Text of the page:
Apple cleans up China with fresh renewable energy projects

Apple hopes the new schemes will drastically reduce the carbon footprint of its partner manufacturers in the region.
Written by Charlie Osborne, Contributing Writer

Apple has launched two new programs designed to bring down the environmental costs of manufacturing in China.

Climate change and the ever-increasing usage of fossil fuels is not putting much pressure on businesses at the moment, but it's only a matter of time. Companies want to seem more sustainable and generate less of a carbon footprint as a tactic to appeal more to consumers who care -- and regulations are becoming tighter as governments try to at least make a token effort at climate control.

It's not just about the environment, oil, coal or gas, though. If companies are willing to invest in renewable energy, eventually this initial investment can pay for itself with energy cost savings and the possibility of selling clean energy back to the grid.

On Thursday, the Cupertino-based firm revealed two new programs which are aimed at reducing the carbon footprint of manufacturing partners in China. According to the tech giant, the projects will remove over 20 million metric tons of greenhouse gasses from the manufacturing cycle between now and 2020, which is the equivalent to taking nearly 4 million passenger vehicles off the road for one year.

The first project the company intends to follow through is the construction of 200-megawatt solar projects in the northern, eastern and southern regions, which will begin to help offset the energy used in the Chinese manufacturing supply chain.

The second scheme is a new initiative intended to push Chinese manufacturers in the supply chain to be more energy efficient and make better use of clean energy rather than relying on finite fossil fuels.

Apple will partner with Chinese suppliers to install more than two gigawatts of clean energy sources in the next few years, as well as provide assistance to suppliers for energy audits and regulatory guidance.

Apple also announced the construction of solar farms in the Sichuan Province is now complete. Revealed in May, the solar plants were launched alongside a forestland renewable energy and environmental protection program.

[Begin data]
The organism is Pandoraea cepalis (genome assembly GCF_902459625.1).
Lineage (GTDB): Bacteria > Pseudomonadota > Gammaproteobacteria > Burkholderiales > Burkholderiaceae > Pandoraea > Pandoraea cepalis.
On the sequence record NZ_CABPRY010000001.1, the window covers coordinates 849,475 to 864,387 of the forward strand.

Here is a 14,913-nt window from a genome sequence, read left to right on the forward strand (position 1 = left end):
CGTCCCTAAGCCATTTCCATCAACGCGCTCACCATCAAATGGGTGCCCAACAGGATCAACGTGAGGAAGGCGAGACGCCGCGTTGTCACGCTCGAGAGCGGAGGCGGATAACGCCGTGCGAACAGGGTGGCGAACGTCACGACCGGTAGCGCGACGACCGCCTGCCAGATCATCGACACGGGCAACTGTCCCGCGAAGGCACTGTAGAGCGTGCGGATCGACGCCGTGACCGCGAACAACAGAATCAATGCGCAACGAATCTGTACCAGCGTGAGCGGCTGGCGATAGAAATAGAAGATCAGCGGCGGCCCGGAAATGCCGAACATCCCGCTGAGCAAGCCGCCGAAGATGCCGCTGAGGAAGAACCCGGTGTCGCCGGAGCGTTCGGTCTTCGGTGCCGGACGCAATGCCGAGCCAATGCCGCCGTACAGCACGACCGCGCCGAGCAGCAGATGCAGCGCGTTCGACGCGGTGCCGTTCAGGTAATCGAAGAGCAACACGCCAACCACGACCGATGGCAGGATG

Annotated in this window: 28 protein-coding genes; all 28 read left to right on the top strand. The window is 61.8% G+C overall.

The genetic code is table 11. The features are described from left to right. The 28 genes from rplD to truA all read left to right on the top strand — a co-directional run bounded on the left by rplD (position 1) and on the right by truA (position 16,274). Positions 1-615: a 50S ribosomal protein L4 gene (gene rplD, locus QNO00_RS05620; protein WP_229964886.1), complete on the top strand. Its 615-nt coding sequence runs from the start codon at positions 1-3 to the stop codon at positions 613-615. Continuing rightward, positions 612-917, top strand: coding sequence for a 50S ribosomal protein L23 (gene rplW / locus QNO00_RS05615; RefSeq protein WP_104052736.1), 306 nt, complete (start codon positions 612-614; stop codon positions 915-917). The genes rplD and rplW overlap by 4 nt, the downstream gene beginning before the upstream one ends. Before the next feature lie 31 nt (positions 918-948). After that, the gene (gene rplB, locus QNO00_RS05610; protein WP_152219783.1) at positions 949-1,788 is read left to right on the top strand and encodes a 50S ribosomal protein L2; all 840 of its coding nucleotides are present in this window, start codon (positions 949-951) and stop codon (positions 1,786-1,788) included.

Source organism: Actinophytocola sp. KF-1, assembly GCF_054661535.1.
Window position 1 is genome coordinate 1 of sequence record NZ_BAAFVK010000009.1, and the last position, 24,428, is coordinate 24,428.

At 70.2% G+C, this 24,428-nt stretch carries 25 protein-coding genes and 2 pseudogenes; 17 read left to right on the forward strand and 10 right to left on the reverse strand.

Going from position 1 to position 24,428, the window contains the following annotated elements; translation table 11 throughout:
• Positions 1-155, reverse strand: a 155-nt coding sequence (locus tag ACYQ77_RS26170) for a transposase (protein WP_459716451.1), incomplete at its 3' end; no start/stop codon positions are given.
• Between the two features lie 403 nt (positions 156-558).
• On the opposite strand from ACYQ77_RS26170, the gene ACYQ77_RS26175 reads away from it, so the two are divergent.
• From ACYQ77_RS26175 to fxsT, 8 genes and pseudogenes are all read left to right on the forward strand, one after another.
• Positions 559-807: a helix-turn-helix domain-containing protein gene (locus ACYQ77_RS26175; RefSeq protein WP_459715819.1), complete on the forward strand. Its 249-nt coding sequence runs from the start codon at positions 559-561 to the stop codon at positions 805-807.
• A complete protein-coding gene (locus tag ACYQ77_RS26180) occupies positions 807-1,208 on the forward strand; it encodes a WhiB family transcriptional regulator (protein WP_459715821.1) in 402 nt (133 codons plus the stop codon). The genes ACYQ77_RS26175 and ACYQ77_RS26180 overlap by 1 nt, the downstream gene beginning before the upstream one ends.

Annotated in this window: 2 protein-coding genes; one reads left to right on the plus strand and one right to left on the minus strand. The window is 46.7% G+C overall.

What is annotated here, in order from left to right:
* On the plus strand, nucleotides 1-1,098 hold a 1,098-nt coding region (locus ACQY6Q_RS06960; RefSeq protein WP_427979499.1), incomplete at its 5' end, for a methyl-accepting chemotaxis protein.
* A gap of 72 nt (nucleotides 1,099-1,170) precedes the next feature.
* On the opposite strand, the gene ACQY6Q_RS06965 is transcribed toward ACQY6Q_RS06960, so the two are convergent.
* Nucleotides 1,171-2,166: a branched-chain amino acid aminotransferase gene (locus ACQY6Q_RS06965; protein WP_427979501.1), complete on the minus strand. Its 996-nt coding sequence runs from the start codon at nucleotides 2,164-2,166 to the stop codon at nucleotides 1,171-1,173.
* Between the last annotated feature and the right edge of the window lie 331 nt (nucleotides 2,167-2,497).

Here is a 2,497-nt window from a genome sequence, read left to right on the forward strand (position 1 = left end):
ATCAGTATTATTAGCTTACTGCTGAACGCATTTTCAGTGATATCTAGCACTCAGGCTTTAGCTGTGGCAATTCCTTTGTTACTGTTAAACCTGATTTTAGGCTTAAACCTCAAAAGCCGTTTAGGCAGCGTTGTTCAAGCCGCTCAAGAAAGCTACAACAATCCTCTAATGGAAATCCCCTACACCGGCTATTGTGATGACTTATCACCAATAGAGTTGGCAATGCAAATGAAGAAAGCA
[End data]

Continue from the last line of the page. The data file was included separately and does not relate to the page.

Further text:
This step is crucial to the iPad and iPhone maker for a sustainable business model as the solar projects generate 40 megawatts of solar power -- more than the electricity used by Apple offices and stores in China. As a result, Apple claims the company is now carbon neutral in China, where it operates 19 corporate offices and 24 retail stores in Greater China and employs approximately 10,000 people.

In total, Apple says 87 percent of its operations worldwide are powered by renewable energy sources, but the overall goal is to bring this to 100 percent.

The only step left is to go down the supply chain and clean up the act of partner manufacturers developing components and assembling Apple products.

Tim Cook, Apple's CEO commented:

"Climate change is one of the great challenges of our time, and the time for action is now. The transition to a new green economy requires innovation, ambition and purpose.
We believe passionately in leaving the world better than we found it and hope that many other suppliers, partners and other companies join us in this important effort."

Hon Hai, also known as Foxconn, is not absent from the clean energy push. As a major partner within Apple's supply chain, the Taiwanese manufacturer also intends to generate clean energy through the launch of a 400-megawatt solar plant in the Henan province by 2018.

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